NGOs tell Bahrain to stop hospital crackdown

April 23, 2011 - 0:0

MANAMA - Three non-governmental groups said Bahrain must halt human rights violations and a crackdown on hospitals where doctors and patients suspected of having joined pro-democracy protests were being arrested.

London-based Amnesty International called on Bahrain's Western partners to urge Manama to end arrests of medical staff and opposition activists, Reuters reported.
It accused Western governments of staying silent because of Bahrain's strategic location as home of the U.S. Fifth Fleet and its importance as a Persian Gulf trade partner.
""North American and European governments, so vocal recently in espousing the cause of human rights in Libya, Tunisia and Egypt, need also to speak out loudly about what is going on in Bahrain,"" said Malcolm Smart, Amnesty International's director for the Middle East and North Africa.
Paris-based Medecins sans Frontieres (Doctors without Borders) Friday said Bahrain had turned hospitals into ""places to be feared,"" where both doctors and patients suspected of having a role in the protests were detained.
""Wounds are used to identify demonstrators, restricted access to health care is being used to deter people from protesting, and those who dare to seek treatment in health facilities are being arrested,"" the aid group said.
Some doctors were too afraid to treat patients wounded during the unrest for fear of getting arrested, it said.
U.S.-based rights group Physicians for Human Rights (PHR) said doctors were disappearing as part of systematic action.
""The excessive use of force against unarmed civilians, patients in hospitals and medical personnel that PHR's investigators documented is extremely troubling and is cause for an immediate international investigation,"" the group said in a statement Friday.
The main Shia opposition party Wefaq said this week more doctors and other medical staff were arrested this week for unknown reasons.
Hundreds have been sacked from government jobs, rights and opposition groups say. Bahrain says it targets only those who committed crimes during the unrest in March.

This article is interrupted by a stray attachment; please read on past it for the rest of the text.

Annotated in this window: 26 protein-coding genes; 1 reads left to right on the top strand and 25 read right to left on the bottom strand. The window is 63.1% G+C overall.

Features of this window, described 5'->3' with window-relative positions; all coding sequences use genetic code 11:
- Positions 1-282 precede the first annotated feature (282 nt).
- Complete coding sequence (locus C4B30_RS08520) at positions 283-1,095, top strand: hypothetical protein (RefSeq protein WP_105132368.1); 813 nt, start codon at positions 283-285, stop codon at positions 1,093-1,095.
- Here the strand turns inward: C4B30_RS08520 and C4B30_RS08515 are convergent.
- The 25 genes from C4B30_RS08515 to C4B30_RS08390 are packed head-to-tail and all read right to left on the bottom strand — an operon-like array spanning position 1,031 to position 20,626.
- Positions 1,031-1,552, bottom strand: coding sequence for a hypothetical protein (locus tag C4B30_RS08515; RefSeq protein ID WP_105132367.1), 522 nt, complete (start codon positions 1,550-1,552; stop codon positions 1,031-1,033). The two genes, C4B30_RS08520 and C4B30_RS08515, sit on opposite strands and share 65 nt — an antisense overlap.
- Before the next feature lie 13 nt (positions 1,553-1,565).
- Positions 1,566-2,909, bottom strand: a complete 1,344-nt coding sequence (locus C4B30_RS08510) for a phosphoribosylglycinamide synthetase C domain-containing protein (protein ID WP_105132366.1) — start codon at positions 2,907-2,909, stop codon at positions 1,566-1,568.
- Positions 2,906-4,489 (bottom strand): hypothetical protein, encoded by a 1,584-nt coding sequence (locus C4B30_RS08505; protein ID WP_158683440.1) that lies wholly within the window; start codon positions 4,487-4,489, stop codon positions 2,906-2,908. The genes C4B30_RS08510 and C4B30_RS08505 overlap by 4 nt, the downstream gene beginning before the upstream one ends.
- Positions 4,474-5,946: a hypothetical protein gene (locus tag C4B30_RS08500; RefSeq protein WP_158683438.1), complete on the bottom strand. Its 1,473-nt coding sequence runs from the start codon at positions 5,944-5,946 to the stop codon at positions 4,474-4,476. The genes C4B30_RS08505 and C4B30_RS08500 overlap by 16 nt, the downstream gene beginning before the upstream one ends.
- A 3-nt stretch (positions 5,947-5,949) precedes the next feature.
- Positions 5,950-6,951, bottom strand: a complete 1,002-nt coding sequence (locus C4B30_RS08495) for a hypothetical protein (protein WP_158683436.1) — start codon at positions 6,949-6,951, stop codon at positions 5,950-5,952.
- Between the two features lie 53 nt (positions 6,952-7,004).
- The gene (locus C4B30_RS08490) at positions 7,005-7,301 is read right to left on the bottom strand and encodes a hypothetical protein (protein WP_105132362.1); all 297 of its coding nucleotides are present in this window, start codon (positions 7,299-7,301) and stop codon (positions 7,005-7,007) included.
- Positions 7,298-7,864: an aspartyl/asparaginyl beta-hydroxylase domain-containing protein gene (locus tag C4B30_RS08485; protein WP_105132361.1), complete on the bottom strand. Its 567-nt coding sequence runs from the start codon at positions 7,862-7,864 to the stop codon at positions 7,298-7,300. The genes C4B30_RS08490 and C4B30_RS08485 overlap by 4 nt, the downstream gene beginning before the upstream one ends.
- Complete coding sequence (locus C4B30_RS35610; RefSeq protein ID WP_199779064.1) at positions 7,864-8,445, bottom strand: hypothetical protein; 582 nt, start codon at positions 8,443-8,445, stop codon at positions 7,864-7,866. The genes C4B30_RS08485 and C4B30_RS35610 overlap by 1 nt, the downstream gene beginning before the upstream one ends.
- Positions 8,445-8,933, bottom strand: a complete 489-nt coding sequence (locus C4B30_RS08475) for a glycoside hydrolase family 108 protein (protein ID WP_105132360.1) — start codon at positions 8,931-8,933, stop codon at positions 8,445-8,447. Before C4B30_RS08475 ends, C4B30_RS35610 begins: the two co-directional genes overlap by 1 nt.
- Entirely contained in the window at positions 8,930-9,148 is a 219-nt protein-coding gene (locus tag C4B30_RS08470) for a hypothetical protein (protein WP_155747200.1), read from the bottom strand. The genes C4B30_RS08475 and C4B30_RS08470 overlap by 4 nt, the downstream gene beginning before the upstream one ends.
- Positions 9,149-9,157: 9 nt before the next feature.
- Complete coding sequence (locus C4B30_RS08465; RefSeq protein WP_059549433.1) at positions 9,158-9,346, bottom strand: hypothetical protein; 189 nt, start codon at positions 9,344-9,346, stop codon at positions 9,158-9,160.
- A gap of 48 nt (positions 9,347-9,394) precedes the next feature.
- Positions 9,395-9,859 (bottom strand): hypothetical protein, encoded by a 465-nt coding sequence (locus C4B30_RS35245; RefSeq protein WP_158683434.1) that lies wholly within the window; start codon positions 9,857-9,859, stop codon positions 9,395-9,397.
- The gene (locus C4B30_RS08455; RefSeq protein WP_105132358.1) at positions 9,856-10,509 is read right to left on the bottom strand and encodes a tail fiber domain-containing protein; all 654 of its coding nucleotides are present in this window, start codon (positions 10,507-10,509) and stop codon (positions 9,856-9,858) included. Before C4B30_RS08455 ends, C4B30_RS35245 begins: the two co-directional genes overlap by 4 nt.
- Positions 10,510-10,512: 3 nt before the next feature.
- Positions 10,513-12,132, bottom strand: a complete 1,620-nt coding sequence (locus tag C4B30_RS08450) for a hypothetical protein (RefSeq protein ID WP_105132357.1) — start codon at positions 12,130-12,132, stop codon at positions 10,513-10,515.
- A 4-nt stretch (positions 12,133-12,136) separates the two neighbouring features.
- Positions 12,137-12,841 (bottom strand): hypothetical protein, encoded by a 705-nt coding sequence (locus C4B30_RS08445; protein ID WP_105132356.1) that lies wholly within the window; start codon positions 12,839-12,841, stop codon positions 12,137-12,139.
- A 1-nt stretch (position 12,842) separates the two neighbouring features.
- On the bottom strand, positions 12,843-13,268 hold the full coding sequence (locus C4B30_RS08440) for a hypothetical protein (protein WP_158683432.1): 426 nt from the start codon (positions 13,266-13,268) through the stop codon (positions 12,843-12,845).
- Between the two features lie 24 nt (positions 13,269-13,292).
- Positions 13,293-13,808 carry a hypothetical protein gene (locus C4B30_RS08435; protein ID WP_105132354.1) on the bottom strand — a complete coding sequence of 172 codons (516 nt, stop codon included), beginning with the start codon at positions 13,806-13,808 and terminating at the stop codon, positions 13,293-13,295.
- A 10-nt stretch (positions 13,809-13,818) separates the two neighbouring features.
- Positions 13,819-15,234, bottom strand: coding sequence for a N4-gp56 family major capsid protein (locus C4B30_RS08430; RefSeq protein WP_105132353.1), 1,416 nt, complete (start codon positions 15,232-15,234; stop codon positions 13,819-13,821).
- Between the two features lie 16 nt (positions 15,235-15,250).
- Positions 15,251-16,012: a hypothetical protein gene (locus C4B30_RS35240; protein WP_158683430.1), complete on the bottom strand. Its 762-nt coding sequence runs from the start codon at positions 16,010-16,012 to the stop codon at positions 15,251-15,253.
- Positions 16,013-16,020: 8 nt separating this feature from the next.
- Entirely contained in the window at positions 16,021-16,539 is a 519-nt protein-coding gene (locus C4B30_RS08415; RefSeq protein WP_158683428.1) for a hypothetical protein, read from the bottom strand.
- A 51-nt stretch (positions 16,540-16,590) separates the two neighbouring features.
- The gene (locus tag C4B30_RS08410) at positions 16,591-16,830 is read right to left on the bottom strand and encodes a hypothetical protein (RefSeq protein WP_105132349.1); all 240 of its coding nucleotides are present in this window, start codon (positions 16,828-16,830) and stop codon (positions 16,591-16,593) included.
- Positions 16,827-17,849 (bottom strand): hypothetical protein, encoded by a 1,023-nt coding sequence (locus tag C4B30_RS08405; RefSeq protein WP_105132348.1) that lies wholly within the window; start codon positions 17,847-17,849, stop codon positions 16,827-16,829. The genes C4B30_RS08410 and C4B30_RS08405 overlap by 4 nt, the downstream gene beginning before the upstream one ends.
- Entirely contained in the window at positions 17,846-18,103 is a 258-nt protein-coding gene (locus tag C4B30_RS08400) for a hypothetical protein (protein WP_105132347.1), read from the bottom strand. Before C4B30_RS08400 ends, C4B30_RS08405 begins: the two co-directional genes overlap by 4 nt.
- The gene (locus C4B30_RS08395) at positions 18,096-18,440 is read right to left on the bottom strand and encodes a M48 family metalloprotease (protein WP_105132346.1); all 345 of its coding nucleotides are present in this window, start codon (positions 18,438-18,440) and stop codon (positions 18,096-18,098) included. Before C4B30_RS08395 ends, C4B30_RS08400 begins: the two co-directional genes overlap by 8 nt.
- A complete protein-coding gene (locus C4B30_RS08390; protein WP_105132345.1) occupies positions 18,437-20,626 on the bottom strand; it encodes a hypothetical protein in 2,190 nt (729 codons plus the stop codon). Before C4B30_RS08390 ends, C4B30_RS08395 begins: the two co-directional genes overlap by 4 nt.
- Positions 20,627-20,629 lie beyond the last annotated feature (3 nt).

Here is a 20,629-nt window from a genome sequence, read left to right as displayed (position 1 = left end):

----- Crackdown continues
In another development, Saudi-backed Bahraini troops have opened fire on anti-government demonstrators in the village of Karzakan, injuring at least one protester.
Witnesses say the wounded protester was taken away by security forces, a Press TV correspondent reported.
Hundreds of anti-regime demonstrators also poured into the streets in the northwestern Bahraini village of Diraz on 'Qur'an Friday,' condemning the government's brutal crackdown on protesters.
Following the protest rally, security forces backed by military tanks and bulldozers rolled into the village. Diraz residents say authorities are planning to destroy village's mosques.
Last month, the Persian Gulf Arab kingdom crushed mainly protests by declaring martial law, inviting in troops from neighbors such as Saudi Arabia and arresting hundreds of people, many of them activists or doctors.
Since the beginning of anti-regime protests in Bahrain, authorities have reportedly demolished nearly 30 mosques across the Persian Gulf state.
Some of the mosques were located in Karzakan, Salmabad, Bu Quwah, and A'ali.
Also on Friday, Saudi-backed Bahraini troops entered Sitra and Malikiyah to prevent anti-government protest rallies.
The recent protests in Bahrain come while pro-government media is trying to show that the anti-government demonstrations have ended and that life has returned to normal.
According to state media, the Bahraini king has ordered compensation be paid to soldiers and security staff wounded in protests, including housing and other benefits for their families.
Dozens of protesters have been killed and scores have been injured since the uprising began in Bahrain in mid-February.
Protesters are demanding an end to the rule of the Al Khalifa dynasty.
Protesters say they will continue their street demonstrations until their demands for freedom, constitutional monarchy as well as a proportional voice in the government are met.